Ford Motor Co's (NYSE:F) global auto sales will grow about 50 percent to around 8 million vehicles a year by the middle of the decade, Ford executives said Tuesday.
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Much of that growth will be in China and India, they said. In each of those markets, the second-largest U.S. automaker currently has between 2 percent and 3 percent of the total market share. Ford Chief Financial Officer Lewis Booth said ahead of the company's investors conference in New York that Ford's net debt will be cut by $2.6 billion in the second quarter and will stand at about $14 billion by the end June.
"We think it's really important for the investor to know we have a plan and that the plan wasn't just survival," Booth said.
The company also said that about 55 percent of its total vehicle sales should be small cars by 2020. Also, Ford said its Asia-Pacific and Africa sales regions should make up nearly a third of its 2020 sales.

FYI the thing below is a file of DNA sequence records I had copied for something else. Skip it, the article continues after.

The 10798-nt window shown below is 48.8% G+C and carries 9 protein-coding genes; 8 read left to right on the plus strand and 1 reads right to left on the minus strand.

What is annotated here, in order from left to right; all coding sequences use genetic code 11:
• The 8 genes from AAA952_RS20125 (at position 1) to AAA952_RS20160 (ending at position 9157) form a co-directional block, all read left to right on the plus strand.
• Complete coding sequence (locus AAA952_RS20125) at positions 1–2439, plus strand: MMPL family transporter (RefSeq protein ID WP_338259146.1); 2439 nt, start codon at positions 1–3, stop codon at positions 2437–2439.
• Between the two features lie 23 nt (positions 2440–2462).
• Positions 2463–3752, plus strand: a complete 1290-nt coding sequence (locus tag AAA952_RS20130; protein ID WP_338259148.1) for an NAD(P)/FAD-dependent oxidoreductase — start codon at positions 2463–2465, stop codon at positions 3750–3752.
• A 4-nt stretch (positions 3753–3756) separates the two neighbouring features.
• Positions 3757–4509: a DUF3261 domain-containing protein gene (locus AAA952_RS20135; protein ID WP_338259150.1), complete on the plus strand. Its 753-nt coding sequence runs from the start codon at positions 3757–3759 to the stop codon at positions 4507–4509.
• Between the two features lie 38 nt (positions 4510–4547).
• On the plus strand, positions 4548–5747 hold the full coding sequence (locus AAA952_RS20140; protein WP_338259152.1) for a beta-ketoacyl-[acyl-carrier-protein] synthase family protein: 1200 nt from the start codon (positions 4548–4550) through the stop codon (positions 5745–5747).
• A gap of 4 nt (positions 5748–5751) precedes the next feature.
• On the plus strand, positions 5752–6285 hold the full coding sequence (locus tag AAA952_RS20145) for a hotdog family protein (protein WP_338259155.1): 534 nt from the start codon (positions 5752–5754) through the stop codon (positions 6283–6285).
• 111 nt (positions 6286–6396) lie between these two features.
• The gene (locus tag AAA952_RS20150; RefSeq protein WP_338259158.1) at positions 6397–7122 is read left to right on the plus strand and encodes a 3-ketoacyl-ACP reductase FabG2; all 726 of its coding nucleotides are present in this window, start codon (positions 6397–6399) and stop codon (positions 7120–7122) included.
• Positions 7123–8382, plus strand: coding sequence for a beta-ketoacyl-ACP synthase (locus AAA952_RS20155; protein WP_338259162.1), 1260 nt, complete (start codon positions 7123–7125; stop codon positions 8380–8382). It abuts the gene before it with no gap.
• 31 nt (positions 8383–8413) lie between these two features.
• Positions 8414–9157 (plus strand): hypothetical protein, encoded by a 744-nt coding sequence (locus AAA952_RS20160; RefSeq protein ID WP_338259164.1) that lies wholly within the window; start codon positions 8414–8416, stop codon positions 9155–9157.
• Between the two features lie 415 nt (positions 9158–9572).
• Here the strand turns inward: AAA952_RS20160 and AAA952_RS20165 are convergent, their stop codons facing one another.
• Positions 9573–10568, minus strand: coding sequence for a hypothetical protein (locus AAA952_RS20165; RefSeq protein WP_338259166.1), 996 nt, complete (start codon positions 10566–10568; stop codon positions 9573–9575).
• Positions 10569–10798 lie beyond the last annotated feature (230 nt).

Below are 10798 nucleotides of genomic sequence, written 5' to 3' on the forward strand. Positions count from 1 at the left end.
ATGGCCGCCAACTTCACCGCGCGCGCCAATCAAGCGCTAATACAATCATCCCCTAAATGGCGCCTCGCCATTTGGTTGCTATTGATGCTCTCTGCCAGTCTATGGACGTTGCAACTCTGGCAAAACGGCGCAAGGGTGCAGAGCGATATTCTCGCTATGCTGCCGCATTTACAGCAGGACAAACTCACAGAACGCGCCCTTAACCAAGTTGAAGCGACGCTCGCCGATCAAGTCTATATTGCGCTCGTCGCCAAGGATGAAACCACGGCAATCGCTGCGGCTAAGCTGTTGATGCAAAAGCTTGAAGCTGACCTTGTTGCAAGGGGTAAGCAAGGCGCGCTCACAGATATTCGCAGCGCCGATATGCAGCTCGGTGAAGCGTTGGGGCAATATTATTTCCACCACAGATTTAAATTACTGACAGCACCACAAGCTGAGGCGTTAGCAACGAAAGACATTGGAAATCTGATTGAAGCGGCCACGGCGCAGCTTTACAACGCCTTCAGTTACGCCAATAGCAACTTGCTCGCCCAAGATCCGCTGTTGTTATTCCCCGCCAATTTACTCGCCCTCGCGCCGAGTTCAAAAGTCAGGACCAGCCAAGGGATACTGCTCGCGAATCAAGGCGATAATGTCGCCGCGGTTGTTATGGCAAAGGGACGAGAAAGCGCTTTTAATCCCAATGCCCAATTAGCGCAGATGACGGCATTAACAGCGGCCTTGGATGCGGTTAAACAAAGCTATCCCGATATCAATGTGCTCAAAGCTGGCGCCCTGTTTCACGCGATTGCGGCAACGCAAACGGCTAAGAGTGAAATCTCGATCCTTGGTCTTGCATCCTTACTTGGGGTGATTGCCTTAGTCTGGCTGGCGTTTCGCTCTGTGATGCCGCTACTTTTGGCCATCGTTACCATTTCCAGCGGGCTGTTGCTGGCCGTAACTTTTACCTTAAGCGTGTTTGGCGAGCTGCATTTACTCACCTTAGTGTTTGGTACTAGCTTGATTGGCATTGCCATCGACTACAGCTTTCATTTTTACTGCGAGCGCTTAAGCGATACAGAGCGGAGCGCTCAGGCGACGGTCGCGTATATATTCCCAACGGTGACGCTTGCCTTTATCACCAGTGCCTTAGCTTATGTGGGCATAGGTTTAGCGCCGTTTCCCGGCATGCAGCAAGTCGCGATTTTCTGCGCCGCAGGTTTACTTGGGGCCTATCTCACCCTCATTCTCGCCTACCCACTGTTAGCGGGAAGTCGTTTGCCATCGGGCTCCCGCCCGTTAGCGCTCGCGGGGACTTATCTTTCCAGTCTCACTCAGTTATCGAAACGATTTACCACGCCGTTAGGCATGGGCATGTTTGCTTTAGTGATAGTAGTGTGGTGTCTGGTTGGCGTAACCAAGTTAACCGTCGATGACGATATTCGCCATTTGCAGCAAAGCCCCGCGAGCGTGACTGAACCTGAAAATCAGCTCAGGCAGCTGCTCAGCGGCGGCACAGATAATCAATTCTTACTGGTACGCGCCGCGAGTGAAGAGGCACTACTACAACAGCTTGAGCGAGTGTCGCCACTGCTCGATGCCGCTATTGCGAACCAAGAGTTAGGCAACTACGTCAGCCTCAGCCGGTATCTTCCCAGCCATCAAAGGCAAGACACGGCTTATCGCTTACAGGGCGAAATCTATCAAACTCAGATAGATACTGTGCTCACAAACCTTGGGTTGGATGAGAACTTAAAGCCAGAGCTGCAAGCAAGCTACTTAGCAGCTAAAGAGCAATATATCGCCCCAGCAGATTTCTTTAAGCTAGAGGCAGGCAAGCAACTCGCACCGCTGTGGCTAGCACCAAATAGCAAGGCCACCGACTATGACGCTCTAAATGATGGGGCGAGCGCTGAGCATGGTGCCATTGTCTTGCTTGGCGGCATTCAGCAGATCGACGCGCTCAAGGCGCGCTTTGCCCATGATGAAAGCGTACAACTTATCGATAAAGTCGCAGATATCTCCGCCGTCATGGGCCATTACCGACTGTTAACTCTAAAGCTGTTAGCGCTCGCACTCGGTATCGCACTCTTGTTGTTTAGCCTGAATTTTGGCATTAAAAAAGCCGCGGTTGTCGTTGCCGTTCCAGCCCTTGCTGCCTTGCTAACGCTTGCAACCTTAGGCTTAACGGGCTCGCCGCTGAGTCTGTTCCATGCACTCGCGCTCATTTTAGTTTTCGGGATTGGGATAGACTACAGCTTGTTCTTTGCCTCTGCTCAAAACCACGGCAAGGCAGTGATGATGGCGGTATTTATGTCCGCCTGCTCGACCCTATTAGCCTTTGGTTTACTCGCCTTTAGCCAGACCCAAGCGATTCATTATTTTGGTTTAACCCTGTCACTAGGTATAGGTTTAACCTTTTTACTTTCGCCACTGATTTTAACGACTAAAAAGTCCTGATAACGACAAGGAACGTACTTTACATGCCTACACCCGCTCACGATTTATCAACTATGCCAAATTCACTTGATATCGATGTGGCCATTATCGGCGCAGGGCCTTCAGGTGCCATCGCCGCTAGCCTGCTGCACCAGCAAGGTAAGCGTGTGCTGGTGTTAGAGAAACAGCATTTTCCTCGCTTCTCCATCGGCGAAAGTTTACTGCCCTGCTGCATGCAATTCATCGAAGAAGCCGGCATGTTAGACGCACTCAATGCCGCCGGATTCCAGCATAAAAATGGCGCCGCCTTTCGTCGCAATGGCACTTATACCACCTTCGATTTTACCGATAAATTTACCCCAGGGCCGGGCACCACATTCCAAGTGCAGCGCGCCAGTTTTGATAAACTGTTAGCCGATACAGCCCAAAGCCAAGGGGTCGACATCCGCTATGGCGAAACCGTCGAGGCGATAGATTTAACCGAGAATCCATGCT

Alan Mulally took over as Ford chief executive in the fall of 2006 and has turned the company around. It has shown a profit for each of its last seven quarters. From 2006 to 2008, Ford lost $30 billion.
Booth said that, in the early years of Mulally's tenure, the company was focused on survival and now it has shifted to growth.
Under Mulally, Ford borrowed $23.5 billion in late 2006 to support its turnaround, mortgaging nearly all of its assets, including its famous blue oval logo. This was a key factor that allowed Ford to be the only major U.S. automaker to avoid bankruptcy and U.S. government bailout in 2009.
Ford shares are down 17 percent so far this year, less of a decline than the 22.5 percent decline of larger rival General Motors Co.
The shares were up less than 1 percent at $14 in early afternoon trading on the New York Stock Exchange.